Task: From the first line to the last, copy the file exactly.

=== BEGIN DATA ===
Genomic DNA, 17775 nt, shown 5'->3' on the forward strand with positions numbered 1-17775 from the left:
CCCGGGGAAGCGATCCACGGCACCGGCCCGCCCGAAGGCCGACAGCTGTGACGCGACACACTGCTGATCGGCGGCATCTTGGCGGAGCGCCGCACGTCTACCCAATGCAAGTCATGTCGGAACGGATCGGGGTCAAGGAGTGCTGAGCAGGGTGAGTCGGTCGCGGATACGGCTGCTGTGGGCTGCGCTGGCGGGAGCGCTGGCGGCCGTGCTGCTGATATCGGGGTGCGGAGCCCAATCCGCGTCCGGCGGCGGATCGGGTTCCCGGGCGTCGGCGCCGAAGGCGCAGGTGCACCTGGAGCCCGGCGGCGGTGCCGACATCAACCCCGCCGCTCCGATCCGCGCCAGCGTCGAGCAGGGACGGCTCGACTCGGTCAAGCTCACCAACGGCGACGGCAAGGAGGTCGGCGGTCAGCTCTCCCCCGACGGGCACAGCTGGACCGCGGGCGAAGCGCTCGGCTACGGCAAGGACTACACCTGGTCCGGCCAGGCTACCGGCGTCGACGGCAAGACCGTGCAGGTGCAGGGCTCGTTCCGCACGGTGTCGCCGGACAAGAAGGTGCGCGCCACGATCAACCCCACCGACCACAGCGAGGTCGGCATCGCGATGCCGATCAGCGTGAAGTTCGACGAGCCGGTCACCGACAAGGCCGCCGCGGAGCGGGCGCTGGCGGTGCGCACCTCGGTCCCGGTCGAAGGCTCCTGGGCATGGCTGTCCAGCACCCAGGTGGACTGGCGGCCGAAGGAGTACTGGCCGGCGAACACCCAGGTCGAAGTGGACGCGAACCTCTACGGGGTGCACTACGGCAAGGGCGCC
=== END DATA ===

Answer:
Genomic DNA, 17775 nt, shown 5'->3' on the forward strand with positions numbered 1-17775 from the left:
CCCGGGGAAGCGATCCACGGCACCGGCCCGCCCGAAGGCCGACAGCTGTGACGCGACACACTGCTGATCGGCGGCATCTTGGCGGAGCGCCGCACGTCTACCCAATGCAAGTCATGTCGGAACGGATCGGGGTCAAGGAGTGCTGAGCAGGGTGAGTCGGTCGCGGATACGGCTGCTGTGGGCTGCGCTGGCGGGAGCGCTGGCGGCCGTGCTGCTGATATCGGGGTGCGGAGCCCAATCCGCGTCCGGCGGCGGATCGGGTTCCCGGGCGTCGGCGCCGAAGGCGCAGGTGCACCTGGAGCCCGGCGGCGGTGCCGACATCAACCCCGCCGCTCCGATCCGCGCCAGCGTCGAGCAGGGACGGCTCGACTCGGTCAAGCTCACCAACGGCGACGGCAAGGAGGTCGGCGGTCAGCTCTCCCCCGACGGGCACAGCTGGACCGCGGGCGAAGCGCTCGGCTACGGCAAGGACTACACCTGGTCCGGCCAGGCTACCGGCGTCGACGGCAAGACCGTGCAGGTGCAGGGCTCGTTCCGCACGGTGTCGCCGGACAAGAAGGTGCGCGCCACGATCAACCCCACCGACCACAGCGAGGTCGGCATCGCGATGCCGATCAGCGTGAAGTTCGACGAGCCGGTCACCGACAAGGCCGCCGCGGAGCGGGCGCTGGCGGTGCGCACCTCGGTCCCGGTCGAAGGCTCCTGGGCATGGCTGTCCAGCACCCAGGTGGACTGGCGGCCGAAGGAGTACTGGCCGGCGAACACCCAGGTCGAAGTGGACGCGAACCTCTACGGGGTGCACTACGGCAAGGGCGCC